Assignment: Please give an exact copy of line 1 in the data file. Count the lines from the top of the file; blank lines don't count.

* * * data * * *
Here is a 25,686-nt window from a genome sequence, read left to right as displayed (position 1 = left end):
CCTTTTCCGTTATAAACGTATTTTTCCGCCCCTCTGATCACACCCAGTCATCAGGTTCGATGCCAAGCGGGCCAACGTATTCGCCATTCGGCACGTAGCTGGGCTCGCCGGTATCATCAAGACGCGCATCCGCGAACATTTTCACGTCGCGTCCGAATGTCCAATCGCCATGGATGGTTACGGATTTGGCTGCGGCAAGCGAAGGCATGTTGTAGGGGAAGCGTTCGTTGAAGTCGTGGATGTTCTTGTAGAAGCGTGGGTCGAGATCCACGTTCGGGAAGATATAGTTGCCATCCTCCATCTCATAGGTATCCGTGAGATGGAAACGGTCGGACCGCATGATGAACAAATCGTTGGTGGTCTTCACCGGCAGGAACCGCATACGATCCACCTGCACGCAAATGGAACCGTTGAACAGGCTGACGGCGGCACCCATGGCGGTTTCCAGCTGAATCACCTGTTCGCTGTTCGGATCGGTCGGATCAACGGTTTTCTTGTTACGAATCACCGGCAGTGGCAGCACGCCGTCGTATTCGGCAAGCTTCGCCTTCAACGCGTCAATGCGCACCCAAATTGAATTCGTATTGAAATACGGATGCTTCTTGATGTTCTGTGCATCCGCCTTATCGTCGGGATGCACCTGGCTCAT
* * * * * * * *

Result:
Here is a 25,686-nt window from a genome sequence, read left to right as displayed (position 1 = left end):